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Tsakos Energy Navigation Report



April 10, 2013 – Comments (0) | RELATED TICKERS: TNP

Board: Value Hounds

Author: Hohum777

Time for another "Tanker in 2013" idea.

I had been holding off on tackling Tsakos Energy Navigation (TNP) because this company has not
yet reported Q4 2012 results. Initially, I was concerned TNP might have a bad surprise in
store, hence the delay. Perhaps there still is a surprise waiting. However, in mid March 2013
they indicated results would out on April 19th 2013. That was an added data-point in a TNP
Press release that announced the delivery of a shuttle tanker, and the scheduled delivery of
a second shuttle tanker in April 2013. That soothed my concerns a lot. The shuttle tankers are
a big deal for TNP, so the timely delivery of the first shuttle tanker was a big deal. The
two shuttle tankers each have a contract, and the combined revenue of those two contracts
represents about half of TNP's revenue backlog. There's more good stuff tied to those
shuttle tankers, but I will get to that a little later.

Awrighty, the TNP fleet.
TNP's fleet is a mix of tankers that transport crude oil, refined petroleum products,
and/or Liquefied Natural Gas (LNG). The fleet consists of
- 1 Very Large Crude Carrier (VLCC)
- 10 Suezmax crude tankers
- 1 Suezmax shuttle tanker
- 8 Aframax crude tankers
- 3 Aframax product tankers
- 1 LNG tanker
- 9 Panamax product tankers
- 6 Handymax product tankers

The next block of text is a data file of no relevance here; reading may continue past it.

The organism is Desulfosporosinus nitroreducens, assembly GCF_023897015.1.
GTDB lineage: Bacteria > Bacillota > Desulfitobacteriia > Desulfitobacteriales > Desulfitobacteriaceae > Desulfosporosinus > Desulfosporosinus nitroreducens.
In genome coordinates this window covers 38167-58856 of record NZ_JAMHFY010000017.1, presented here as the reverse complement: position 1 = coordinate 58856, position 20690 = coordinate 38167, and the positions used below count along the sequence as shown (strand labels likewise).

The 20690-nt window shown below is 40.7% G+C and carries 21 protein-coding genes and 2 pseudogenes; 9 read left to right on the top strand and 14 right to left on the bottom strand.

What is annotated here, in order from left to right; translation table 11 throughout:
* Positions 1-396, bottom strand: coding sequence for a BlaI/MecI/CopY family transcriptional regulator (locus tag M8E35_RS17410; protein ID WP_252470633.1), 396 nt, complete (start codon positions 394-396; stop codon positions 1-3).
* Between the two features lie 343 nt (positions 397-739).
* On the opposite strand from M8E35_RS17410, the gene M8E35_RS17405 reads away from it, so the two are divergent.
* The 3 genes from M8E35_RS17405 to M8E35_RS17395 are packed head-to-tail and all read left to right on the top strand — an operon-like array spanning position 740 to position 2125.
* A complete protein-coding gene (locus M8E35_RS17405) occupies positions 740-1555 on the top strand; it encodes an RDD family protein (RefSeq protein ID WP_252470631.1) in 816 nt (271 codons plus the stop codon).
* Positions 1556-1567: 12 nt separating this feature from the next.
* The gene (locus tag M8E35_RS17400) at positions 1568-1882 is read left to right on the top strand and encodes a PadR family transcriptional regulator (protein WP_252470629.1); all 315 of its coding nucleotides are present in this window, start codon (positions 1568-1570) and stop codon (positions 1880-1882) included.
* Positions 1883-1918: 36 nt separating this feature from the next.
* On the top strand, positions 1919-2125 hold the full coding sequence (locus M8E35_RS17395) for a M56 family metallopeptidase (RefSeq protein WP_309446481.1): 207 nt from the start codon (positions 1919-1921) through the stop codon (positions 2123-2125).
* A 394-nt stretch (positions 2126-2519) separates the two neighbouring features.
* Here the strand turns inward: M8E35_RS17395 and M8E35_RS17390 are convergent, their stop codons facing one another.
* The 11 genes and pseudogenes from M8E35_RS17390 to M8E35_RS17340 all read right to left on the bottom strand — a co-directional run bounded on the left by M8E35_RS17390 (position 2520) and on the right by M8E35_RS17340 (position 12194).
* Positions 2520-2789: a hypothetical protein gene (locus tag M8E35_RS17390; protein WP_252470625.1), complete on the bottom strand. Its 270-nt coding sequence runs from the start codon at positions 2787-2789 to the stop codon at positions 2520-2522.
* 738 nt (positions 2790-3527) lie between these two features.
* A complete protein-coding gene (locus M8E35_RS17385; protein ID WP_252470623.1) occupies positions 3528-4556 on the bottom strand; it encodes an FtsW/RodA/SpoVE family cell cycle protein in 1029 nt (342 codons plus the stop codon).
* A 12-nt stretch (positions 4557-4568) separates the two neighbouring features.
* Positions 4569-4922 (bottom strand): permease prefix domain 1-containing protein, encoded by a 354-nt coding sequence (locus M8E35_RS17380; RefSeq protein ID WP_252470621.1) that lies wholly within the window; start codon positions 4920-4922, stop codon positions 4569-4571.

- 8 Handysize product tankers
- 1 newbuild Suezmax shuttle tanker
- 1 newbuild LNG tanker
- 1 newbuild LNG tanker option
or 47 operating vessels, 2 newbuilds and 1 newbuild option.

TNP used to own 3 VLCCs. The company put two of the VLCCs up for sale in December 2011,
after taking impairment charges on both vessels. One continued to operate for a few
months, while the other just remained idle. During 2012, TNP announced a deal for one of
the vessels, but that deal collapsed. I remember reading about a deal for the second VLCC,
but that deal also failed. In the end, the vessels were not disposed off until
mid-to-late December 2012. The vessels were 18 and 19 years old vessels, and would
have definitely been a money losing proposition in Q3, and very likely in Q4 too.
So TNP didn't lose too much by having two older VLCCS idle during the second half of 2012.
In fact, they probably saved themselves some money by not operating those vessels.

TNP have one operating LNG tanker. The company did not partake in the LNG vessel ordering
spree that occurred after the fallout from the Japanese Tsunami i.e. the idling of the Japanese
nuclear power plants, and the need to find alternate energy sources. The company waited
until 2012 to place their LNG tanker order. Actually, it was a 1 + 1 order, or one firm
order, plus an option to build a second vessel, on similar terms. The option order was
due to expire around the current time. That could be a plausible explanation for why TNP's
results will be so late- company management might still be scurrying around trying to
piece something together to finalize a go/no-go decision on the newbuild option.

When I have discussed other tanker companies, I have usually mentioned their chartering
strategy. Some companies prefer to operate the vessels in the spot tanker market. Nordic
American Tankers (NAT) is the one tanker company that opts for this strategy. To the